Many Palestinians will be very careful about entering into business relationships openly because of the criticism from within. It is still quite early for Palestinians to work openly with Israelis, but truth be told, more than 80 percent of Palestinian trade is with Israelis.
Shops throughout the West Bank and Gaza are filled with Israeli products (not from settlements, but from within Israel proper) and Palestinians have no problem buying them. Rami Levy’s two stores in the West Bank are filled with Palestinian consumers who take advantage of the economy of scale, and benefit from the cheaper prices in those stores than in local shops in their own towns and villages.
The fastest growth in the Palestinian economy will happen when the issues of movement and access are eased. There has been great improvement in the past years and many checkpoints and roadblocks have been removed within the West Bank, but there are more that could be removed.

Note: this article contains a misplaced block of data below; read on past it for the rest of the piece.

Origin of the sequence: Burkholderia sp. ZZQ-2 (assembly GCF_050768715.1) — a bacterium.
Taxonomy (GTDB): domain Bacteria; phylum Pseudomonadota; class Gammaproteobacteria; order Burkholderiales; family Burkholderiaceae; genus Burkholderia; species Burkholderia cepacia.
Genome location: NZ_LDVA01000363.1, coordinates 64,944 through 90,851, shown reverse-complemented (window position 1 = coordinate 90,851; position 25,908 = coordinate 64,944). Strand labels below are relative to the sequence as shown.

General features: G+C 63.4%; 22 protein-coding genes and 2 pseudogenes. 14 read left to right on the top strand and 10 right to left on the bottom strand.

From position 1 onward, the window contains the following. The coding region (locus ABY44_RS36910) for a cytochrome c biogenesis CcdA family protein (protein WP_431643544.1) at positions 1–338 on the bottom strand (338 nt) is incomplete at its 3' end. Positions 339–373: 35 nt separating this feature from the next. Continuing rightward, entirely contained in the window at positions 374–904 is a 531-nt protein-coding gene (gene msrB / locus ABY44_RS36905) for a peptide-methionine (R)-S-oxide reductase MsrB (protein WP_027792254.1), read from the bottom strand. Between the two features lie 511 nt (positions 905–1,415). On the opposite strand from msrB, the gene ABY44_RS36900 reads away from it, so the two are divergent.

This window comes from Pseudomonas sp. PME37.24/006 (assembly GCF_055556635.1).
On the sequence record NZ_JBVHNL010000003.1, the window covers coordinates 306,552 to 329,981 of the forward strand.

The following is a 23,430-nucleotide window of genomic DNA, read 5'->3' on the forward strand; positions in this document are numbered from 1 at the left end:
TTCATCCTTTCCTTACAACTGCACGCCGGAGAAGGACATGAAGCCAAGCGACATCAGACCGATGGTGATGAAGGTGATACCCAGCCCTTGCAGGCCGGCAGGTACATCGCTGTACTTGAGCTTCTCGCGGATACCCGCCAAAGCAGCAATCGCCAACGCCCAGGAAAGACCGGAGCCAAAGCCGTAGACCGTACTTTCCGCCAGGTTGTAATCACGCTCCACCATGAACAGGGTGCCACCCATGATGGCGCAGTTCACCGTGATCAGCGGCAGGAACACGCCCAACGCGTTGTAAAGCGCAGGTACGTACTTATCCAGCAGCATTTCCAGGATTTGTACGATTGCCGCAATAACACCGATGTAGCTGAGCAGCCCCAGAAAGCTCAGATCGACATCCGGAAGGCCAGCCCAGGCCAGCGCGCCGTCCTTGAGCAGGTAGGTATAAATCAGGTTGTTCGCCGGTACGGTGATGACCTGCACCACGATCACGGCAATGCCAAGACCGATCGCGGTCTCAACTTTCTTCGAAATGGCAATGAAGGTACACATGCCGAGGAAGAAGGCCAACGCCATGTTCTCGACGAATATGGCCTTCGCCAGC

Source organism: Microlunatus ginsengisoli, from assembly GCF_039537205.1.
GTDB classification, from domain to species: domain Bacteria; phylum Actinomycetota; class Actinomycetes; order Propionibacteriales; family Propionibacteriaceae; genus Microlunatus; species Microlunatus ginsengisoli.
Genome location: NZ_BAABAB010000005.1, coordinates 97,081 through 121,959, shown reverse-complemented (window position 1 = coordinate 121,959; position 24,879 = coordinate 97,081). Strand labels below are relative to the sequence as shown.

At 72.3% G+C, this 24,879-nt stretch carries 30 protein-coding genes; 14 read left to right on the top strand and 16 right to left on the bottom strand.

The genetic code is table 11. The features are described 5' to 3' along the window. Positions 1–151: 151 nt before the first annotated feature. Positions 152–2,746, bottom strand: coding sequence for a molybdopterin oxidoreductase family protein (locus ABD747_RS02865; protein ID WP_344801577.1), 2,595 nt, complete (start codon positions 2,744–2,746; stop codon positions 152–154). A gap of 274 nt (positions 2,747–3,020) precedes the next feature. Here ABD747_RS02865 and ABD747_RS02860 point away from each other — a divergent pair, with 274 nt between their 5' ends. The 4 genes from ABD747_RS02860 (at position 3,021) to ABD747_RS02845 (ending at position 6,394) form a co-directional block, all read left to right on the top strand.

Security checks of cargo at crossing points between the West Bank and Israel could be greatly improved.
Currently all trucks carrying goods from Palestine into Israel or to the ports for export must be unloaded at the crossing points, checked and loaded onto another truck (called back-to-back) – more than doubling the cost of movement of the goods. Certainly trusted traders, larger companies with track records of years of doing business and others could return to the “door-to-door” policies that existed prior to the second intifada.